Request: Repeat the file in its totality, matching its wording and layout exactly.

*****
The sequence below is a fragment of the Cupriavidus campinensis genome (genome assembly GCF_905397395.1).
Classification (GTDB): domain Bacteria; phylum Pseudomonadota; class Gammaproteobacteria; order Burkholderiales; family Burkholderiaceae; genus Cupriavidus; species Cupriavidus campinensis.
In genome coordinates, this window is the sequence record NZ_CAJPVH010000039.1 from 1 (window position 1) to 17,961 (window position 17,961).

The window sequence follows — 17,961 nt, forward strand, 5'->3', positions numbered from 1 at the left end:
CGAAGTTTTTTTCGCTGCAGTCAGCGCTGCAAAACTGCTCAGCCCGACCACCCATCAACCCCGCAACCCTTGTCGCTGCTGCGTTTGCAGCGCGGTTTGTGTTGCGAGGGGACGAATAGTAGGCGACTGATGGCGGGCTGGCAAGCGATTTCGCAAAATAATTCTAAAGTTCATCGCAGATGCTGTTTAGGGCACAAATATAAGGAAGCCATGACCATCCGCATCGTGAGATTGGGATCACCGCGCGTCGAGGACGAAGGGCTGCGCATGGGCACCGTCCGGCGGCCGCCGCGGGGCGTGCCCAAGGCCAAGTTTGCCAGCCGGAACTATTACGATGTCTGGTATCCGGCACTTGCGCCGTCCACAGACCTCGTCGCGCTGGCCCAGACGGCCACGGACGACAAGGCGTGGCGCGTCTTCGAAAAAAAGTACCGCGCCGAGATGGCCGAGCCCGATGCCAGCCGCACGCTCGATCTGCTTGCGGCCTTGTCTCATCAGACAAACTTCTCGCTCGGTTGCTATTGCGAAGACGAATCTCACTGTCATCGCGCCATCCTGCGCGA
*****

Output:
The sequence below is a fragment of the Cupriavidus campinensis genome (genome assembly GCF_905397395.1).
Classification (GTDB): domain Bacteria; phylum Pseudomonadota; class Gammaproteobacteria; order Burkholderiales; family Burkholderiaceae; genus Cupriavidus; species Cupriavidus campinensis.
In genome coordinates, this window is the sequence record NZ_CAJPVH010000039.1 from 1 (window position 1) to 17,961 (window position 17,961).

The window sequence follows — 17,961 nt, forward strand, 5'->3', positions numbered from 1 at the left end:
CGAAGTTTTTTTCGCTGCAGTCAGCGCTGCAAAACTGCTCAGCCCGACCACCCATCAACCCCGCAACCCTTGTCGCTGCTGCGTTTGCAGCGCGGTTTGTGTTGCGAGGGGACGAATAGTAGGCGACTGATGGCGGGCTGGCAAGCGATTTCGCAAAATAATTCTAAAGTTCATCGCAGATGCTGTTTAGGGCACAAATATAAGGAAGCCATGACCATCCGCATCGTGAGATTGGGATCACCGCGCGTCGAGGACGAAGGGCTGCGCATGGGCACCGTCCGGCGGCCGCCGCGGGGCGTGCCCAAGGCCAAGTTTGCCAGCCGGAACTATTACGATGTCTGGTATCCGGCACTTGCGCCGTCCACAGACCTCGTCGCGCTGGCCCAGACGGCCACGGACGACAAGGCGTGGCGCGTCTTCGAAAAAAAGTACCGCGCCGAGATGGCCGAGCCCGATGCCAGCCGCACGCTCGATCTGCTTGCGGCCTTGTCTCATCAGACAAACTTCTCGCTCGGTTGCTATTGCGAAGACGAATCTCACTGTCATCGCGCCATCCTGCGCGA